The foregoing problems have been overcome by a submarine cable for optical communications which is disclosed in U.S. Pat. No. 4,156,104 which issued on May 22, 1979 in the name of R. C. Mondello. In it, a core comprises a longitudinally extending strength member which may be a high strength conductive or dielectric material and which is referred to as a kingwire. A plurality of helically stranded optical fibers are embedded in a layer of a plastic material such as Hytrel® plastic material which is disposed about the kingwire. About the layer of plastic material may be disposed a protective cover of nylon or other relatively high melting point material. Several layers of steel wires are stranded about the protective cover and are held in engagement with the protective cover by a tubular copper shield or barrier which hermetically seals the core. The copper barrier also is effective to provide a conductive path for powering repeaters and also is effective to hold together components of the cable package. The wires, especially those for an innermost layer, are effective to provide resistance to the hydrostatic pressures experienced by the cable during use. A jacket comprising polyethylene plastic material is disposed about the hermetic barrier. If desired for added toughness, a separate higher density polyethylene outer jacket may be included. In the manufacture of such a cable, a waterblocking material is interspersed among the wires and between an inner layer of the wires and the core.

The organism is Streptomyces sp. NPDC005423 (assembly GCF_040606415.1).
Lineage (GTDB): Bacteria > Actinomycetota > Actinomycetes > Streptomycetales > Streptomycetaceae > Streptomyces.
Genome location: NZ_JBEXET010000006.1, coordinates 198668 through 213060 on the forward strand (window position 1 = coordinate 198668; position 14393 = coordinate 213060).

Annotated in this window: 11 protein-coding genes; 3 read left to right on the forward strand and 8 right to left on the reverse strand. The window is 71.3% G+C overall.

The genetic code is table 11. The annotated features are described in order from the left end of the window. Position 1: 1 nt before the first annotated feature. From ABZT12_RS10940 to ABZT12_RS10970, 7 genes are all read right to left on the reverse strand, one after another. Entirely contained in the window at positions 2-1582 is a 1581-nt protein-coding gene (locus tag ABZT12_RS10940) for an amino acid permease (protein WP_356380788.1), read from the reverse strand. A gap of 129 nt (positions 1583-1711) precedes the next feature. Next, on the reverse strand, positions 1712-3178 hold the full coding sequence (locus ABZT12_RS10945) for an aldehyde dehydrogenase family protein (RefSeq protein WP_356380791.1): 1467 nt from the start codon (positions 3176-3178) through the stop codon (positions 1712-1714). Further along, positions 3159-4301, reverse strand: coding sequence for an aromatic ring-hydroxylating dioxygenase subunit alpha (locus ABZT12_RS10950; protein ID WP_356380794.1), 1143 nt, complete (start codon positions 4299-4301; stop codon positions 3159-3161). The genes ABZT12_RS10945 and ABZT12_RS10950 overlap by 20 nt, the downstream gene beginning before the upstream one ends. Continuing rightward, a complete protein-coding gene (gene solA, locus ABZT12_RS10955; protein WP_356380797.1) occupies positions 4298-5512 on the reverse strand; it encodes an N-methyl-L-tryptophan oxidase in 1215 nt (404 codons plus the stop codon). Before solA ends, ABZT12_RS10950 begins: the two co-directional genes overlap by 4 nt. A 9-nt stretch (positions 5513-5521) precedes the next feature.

The prior art also includes U.S. Pat. No. 4,484,963 which issued on Nov. 27, 1984, in the names of S. N. Anctil, R. F. Gleason, D. A. Hadfield, J. S. B. Logan, Jr., and A. G. Richardson. In it, a core comprises a kingwire which is enclosed by an elastomeric material in which are embedded a plurality of optical fibers. A protective cover of nylon applied to the elastomeric material has a layer of adhesive material applied thereto. The adhesive material forms a tight bond between the nylon cover and a first layer of steel wires which are stranded about the cover. This bond prevents creep and assures that the core tracks the steel wires during cable laying, cable recovery and in-service operations. A second layer of steel wires is stranded about the first layer and a conductive tubular member made of copper is formed thereover. A plastic jacket is disposed about the copper tubular member.
The foregoing cable structures may be classified as being tightly coupled because the optical fibers are tightly coupled to the kingwire through the plastic material and thereby experience substantially the same strain as other cable components. However, accessing individual optical fibers is somewhat difficult in such cables. Further, compressive forces which are applied laterally to the core during the manufacture of the cable are experienced by the optical fibers through the plastic material in which the fibers are embedded. Also, the copper shield is an expensive element of the cable structure.